We go into academics for lots of reasons. Besides the draw of the academy and a fondness for the university system, there’s the desire to make a difference. Our friend Christina came to our home on Friday night for a visit, for some dinner, and for some advice. She wants to go to graduate school and join the academy. Like many before her, Christina wants to make a difference, one that would be more far-reaching than would be possible by continuing to be an elementary teacher. At a university, in a scholarly position, she perceives the potential to bring scholarship to teaching practice. She wants to study policy and was asking about specific programs and what I knew about schools, programs, and individuals. I could tell her what I know, what I’ve seen and where I’ve been myself. Ultimately I handed her the AERA program from the 2010 conference — all 400 pages — which to her looked like a buffet of possibilities. She seemed grateful, even excited. But I was worried about the infinite confusion I was getting her into.
My hesitation about giving Christina advice about graduate school goes deeper than just feeling like an inadequate guide. I worry more about what I’m doing to the rest of the world by helping her pursue her personal ambitions. As a favorite first grade teacher in our household, Christina already has changed lives. She’s taught children to read. She’s made them see the wonder in a blade of grass. She’s taught them to recycle. She regularly ends a day of class with “wishes and stars,” in which children debrief about their day, their emotions, and how to deal with the dramatic swing of events that can transpire between recess, spelling, lunch, and arithmetic. What could be more important?
Of course, there are personal drives in all of us. It would be hypocritical for me to second guess Christina’s bold new route. It’s the one that I’ve taken, after all. But for me and my daughter who was given the gift of having Ms. C as a first grade teacher, there is no question that this person is making a difference in the world already. Grace learned self-worth, long vowel sounds, and how to how to get along with others. What bigger difference could Christina, or any one of us, make in a person’s life? In our university settings, we teach about Dewey and dynamics, Eratosthenes and ecosystems. But this is practically trivia compared to the impact of classroom teachers. And yet, we still believe that there is a difference to be made by packing bags and books for graduate school, finding the right advisor, writing the dissertation that will change the world. We have to believe, don’t we? If we don’t hold onto this thread of faith, then we may as well just cash in our souls right now.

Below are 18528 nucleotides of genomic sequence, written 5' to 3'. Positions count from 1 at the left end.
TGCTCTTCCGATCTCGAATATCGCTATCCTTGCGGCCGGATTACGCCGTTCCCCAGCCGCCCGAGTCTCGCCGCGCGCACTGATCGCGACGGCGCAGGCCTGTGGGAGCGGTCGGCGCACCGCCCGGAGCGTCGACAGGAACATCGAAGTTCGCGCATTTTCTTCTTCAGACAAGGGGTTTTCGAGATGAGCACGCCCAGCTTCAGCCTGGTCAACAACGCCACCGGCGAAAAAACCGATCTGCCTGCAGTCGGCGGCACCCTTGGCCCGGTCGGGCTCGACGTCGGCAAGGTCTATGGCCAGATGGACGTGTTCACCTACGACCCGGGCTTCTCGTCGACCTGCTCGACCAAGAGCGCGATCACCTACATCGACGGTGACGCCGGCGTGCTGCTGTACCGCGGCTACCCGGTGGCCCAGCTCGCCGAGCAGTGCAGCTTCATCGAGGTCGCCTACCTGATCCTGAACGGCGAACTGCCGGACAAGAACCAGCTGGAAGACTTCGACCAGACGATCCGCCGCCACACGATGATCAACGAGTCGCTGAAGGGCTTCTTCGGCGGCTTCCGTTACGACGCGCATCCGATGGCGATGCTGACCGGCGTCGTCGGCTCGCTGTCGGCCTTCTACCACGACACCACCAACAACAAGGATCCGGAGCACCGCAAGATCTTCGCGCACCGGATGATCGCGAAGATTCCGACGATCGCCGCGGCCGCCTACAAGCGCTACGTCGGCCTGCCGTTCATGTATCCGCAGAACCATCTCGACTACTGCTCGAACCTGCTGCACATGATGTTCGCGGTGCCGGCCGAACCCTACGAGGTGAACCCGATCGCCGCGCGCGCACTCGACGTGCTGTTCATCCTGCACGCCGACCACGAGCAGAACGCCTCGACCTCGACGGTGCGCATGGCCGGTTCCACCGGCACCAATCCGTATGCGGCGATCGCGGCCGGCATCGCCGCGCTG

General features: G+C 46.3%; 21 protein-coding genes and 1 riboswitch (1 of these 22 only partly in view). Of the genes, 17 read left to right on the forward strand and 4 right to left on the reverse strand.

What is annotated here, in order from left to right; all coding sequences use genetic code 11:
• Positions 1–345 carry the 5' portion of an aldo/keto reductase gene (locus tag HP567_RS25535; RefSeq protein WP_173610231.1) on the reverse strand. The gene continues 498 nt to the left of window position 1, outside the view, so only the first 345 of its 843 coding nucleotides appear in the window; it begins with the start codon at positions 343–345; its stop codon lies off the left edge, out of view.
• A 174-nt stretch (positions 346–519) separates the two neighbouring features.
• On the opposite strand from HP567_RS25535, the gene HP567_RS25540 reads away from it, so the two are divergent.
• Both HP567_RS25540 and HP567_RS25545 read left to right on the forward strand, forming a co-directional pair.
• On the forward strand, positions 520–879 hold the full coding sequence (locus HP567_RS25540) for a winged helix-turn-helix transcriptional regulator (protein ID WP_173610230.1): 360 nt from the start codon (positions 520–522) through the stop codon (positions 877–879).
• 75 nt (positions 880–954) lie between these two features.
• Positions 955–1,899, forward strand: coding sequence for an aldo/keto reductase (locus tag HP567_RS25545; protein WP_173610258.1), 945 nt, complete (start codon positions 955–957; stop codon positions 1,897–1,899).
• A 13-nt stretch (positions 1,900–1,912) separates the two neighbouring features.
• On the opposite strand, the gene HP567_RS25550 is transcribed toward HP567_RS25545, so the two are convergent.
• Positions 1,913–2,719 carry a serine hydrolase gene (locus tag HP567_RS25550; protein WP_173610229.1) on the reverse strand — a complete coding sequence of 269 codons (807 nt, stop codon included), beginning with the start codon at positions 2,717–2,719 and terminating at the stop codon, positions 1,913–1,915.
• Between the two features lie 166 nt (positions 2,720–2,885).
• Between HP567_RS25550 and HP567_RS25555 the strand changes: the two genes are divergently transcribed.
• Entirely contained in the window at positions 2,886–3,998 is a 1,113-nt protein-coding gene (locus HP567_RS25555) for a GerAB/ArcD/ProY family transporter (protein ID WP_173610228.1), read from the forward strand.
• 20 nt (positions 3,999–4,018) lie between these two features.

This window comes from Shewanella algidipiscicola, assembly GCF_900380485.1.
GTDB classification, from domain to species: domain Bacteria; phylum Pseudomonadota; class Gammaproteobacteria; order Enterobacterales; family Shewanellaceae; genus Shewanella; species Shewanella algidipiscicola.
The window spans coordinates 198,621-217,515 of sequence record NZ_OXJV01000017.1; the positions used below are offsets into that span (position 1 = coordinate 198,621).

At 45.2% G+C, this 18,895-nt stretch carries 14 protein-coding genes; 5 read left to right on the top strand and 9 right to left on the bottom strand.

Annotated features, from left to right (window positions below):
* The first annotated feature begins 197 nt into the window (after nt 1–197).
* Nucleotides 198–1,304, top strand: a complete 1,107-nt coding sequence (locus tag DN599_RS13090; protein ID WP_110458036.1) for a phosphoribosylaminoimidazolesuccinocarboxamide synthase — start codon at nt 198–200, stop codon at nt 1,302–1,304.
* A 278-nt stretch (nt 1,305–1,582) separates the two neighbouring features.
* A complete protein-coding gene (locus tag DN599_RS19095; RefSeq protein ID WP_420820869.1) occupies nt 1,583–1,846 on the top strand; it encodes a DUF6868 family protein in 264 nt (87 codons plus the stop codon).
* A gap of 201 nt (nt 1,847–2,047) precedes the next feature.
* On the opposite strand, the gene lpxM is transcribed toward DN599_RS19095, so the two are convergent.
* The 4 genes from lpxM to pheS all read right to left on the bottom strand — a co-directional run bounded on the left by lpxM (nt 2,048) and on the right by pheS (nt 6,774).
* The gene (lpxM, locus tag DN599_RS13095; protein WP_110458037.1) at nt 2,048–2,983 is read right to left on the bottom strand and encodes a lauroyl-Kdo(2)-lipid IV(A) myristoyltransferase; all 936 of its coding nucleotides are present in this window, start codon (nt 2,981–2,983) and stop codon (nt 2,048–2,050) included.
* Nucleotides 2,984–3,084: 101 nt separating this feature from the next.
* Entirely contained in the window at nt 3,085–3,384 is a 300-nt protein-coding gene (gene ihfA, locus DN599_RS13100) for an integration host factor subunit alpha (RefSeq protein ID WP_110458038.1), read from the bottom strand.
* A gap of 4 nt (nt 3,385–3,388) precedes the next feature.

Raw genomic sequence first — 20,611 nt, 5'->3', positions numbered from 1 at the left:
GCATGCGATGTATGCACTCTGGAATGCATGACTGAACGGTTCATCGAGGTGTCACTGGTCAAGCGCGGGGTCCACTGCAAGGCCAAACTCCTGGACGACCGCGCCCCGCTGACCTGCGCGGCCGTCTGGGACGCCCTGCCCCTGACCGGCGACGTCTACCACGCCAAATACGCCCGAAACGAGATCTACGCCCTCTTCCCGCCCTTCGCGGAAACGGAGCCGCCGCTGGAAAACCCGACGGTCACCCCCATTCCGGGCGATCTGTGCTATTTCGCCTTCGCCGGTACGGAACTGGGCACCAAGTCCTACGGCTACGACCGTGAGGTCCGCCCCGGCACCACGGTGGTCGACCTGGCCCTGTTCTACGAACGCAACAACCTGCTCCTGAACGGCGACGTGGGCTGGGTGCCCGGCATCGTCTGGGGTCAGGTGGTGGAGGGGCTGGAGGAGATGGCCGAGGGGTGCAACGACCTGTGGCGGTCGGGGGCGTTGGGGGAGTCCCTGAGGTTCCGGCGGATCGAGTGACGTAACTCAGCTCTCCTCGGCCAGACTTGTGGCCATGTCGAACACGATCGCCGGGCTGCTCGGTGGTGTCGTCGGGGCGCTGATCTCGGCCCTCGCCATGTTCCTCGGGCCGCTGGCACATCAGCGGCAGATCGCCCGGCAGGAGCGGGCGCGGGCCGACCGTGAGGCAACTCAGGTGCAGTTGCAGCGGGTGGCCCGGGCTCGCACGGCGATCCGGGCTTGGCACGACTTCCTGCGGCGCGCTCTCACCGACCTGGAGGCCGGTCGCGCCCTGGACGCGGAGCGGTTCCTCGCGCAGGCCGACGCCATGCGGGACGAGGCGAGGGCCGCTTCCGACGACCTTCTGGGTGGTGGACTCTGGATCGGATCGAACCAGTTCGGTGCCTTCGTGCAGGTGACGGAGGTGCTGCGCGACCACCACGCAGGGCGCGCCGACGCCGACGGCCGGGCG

Frankly, I’m still looking for the dissertation that will change the world. I was unable to write one. And, by their own admission, none of my friends or colleagues seem to have done any better. So there must be something else. We find employment in university positions because we love to teach, we love the scholarship, and we probably function well with the amount of independence that the academy affords us. We get to do the things we really love — at least it should be this way, so if you don’t love what you’re doing as a faculty member you should find another orange to peel — so we should be contributing something really worthwhile in return. We should be providing at least as much to the world as Christina has been as a first grade teacher.
As I’ve been working on a bigger writing project (another one that probably won’t change the world), I’ve been reading about the history of the university in the United States. The role of these institutions has changed dramatically and relatively quickly over the past few centuries. I can also see that there are new challenges and changes that the university system and its faculty must face. As Christina embarks on this new path, she may be leading us into a new era for the university. What is it going to look like? What is the difference that we will be making? And how is it going to be done? In all likelihood, the paradigms of traditional scholarship aren’t going to have the impact that they may have in the previous century. Moreover, such a model isn’t going to have the same impact as teaching a single 6-year-old to read. I’m not going to tell Christina not to follow her academic ambitions. Rather, I need to ask the rest of us: What is the academy going to look like in the next century? More responsibly, what role will I play in moving it in those directions?